Scottish Secretary Michael Moore has suggested that Scotland may be able to retain the pound if it became independent.
Chancellor George Osborne has previously refused to say whether an independent Scotland would be allowed to retain sterling, though warned that Scotland would be worse off if it broke away from the United Kingdom.
Moore made the comments as he asked the First Minister to meet him in Edinburgh this week for talks on the independence referendum.
The invitation follows a week of political debate over the referendum which has seen the UK and Scottish governments clash.
Appearing on the BBC's Politics Scotland show today, Moore was asked: "Do you accept that Scotland has the legal right to continue using sterling post independence? That cannot be in dispute."
He replied: "If that is part of the deal that the independence section of the debate wanted - I don't think there's a legal problem with that.
"But you do have to very quickly think about the consequences of who would set interest rates, about what it would mean for your spending plans and your borrowing plans and routinely when I've heard senior nationalists, including the First Minister asked about this point, they don't actually get onto that.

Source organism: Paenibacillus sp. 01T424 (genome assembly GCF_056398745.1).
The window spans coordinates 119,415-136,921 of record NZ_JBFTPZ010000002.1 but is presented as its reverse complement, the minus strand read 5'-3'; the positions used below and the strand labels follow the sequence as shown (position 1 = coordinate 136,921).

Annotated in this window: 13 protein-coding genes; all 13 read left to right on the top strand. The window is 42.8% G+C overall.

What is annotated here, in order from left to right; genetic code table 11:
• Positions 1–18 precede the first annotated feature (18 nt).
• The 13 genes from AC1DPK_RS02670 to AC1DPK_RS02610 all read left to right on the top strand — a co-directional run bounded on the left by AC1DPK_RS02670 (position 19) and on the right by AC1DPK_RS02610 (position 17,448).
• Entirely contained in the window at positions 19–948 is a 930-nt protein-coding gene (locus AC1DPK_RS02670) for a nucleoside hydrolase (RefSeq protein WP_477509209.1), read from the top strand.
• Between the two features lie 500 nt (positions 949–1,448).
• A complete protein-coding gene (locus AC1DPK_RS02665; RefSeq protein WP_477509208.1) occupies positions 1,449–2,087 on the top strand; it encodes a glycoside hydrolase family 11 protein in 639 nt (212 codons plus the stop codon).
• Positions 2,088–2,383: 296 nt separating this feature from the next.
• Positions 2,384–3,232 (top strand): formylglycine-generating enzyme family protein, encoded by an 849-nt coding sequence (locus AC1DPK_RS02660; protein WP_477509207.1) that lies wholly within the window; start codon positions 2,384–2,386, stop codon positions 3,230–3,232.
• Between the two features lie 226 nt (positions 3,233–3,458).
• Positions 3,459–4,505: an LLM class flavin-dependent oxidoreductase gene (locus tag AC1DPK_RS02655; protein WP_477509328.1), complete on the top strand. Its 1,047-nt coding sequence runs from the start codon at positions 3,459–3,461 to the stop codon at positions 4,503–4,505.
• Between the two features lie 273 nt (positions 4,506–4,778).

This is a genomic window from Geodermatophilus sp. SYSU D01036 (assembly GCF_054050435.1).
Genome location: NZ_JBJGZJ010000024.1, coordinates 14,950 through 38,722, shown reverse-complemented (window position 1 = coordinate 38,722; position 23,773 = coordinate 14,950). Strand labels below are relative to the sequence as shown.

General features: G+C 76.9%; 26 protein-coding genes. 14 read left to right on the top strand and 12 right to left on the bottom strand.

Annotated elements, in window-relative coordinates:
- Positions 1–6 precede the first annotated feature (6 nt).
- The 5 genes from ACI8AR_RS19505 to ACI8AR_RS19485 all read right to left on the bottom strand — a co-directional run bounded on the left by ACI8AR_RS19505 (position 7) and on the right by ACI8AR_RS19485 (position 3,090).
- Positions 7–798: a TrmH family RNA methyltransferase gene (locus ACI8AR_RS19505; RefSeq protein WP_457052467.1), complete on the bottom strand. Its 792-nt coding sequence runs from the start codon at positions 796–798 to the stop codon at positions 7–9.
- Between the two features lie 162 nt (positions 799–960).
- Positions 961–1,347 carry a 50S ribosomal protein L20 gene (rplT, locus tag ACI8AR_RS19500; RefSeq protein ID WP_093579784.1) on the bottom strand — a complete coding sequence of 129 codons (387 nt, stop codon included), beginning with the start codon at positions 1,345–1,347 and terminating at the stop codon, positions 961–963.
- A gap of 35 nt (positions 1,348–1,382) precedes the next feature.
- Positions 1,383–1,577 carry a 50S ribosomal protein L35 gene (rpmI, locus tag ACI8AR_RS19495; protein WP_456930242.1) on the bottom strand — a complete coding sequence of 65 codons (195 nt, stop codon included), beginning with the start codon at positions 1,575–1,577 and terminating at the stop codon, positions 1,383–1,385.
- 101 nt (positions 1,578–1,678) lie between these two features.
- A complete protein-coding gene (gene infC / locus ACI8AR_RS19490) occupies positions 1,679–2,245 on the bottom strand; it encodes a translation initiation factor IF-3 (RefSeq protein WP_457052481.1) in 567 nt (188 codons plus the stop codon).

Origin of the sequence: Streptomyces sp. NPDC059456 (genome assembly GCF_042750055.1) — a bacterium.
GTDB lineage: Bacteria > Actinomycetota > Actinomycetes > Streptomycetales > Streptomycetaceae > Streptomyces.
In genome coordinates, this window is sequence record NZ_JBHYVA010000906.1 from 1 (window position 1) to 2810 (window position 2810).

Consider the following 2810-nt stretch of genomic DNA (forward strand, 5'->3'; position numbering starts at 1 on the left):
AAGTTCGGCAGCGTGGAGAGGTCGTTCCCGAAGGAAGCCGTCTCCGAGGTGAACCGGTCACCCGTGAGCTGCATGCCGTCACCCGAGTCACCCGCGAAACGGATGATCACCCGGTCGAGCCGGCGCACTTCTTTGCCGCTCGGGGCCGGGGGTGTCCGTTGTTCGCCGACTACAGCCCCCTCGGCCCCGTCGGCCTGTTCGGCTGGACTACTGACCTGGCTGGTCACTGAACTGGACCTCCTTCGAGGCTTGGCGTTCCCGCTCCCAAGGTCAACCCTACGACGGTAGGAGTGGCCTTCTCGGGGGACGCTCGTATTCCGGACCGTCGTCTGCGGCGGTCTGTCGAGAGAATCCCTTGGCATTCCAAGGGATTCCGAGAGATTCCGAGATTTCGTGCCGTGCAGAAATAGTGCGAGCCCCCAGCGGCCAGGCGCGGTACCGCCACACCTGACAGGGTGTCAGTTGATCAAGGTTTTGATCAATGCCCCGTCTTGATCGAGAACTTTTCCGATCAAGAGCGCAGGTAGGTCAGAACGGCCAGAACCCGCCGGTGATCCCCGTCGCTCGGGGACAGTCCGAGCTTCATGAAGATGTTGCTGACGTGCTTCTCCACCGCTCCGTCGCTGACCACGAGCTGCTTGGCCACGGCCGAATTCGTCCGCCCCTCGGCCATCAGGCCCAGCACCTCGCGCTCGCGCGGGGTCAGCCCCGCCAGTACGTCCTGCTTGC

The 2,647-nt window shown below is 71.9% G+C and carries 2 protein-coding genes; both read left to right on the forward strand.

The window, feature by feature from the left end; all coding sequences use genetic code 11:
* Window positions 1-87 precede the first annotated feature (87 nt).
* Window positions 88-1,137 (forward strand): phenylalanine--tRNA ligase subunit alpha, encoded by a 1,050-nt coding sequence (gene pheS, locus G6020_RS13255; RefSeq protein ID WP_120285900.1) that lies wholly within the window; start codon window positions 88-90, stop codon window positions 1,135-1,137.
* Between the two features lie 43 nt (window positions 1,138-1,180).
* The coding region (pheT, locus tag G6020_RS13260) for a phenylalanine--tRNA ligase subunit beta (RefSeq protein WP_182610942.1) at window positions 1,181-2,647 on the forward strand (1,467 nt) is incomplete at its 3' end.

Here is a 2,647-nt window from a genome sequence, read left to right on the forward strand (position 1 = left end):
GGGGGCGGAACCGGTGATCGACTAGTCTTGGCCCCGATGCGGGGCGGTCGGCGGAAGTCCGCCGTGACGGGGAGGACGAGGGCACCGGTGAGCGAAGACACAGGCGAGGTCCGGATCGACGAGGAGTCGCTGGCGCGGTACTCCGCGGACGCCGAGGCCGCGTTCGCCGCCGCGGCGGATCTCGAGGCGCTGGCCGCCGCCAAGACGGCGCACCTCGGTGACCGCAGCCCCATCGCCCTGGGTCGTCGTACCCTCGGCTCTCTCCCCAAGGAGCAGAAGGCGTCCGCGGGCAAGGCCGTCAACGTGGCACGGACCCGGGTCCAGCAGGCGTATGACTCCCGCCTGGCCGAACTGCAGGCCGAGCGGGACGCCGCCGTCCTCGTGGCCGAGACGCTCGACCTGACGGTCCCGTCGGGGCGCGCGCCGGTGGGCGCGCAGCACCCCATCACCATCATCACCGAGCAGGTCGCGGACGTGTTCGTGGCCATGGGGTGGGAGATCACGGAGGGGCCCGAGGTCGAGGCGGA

"What would be the point in setting yourself up as a foreign country with less influence over that interest rate setting policy than you do at
the present time when you're part of that country."
Moore said the UK Government wants to provide Holyrood with the legal powers for a fair and decisive referendum.
He said: "I think it's important that we should get on and discuss what we will do to make sure here in Scotland we create a referendum on the biggest decision we'll ever take in our lives here in this country and make sure it's legal, that it is fair and that it's decisive."
Under Westminster's proposals a referendum could be held within 18 months on the single yes-or-no question of whether Scotland should become independent of the United Kingdom.
No date has been suggested for the poll, though ministers are prepared to set a deadline once the consultation ends on March 9.
Edinburgh wants to delay a poll until autumn 2014 and to leave open the possibility of a third "devo-max" option on the ballot paper, which would allow Scotland to take on greater self-determination in financial matters but remain part of the Union.
Salmond wants to put the referendum question - or questions - to the test in a ballot overseen by a Scottish body.
Under Westminster proposals a referendum would be overseen by the Electoral Commission.
However Moore today said he would ensure that the Electoral Commission reports to Holyrood.
Salmond said he was happy to meet Moore but that he wants to talk with those making the decisions.
He told the programme that Downing Street appears "unkeen" for him to have a meeting with Prime Minister David Cameron to discuss the issues.
On the currency issue, he said: "Our position is let's use sterling until we're able to take a decision on the Euro."
He added: "The UK Government can't stop an independent Scotland using sterling. Sterling is not owned by George Osborne.
"Sterling is a fully convertible currency. He couldn't possibly instruct people not to use sterling."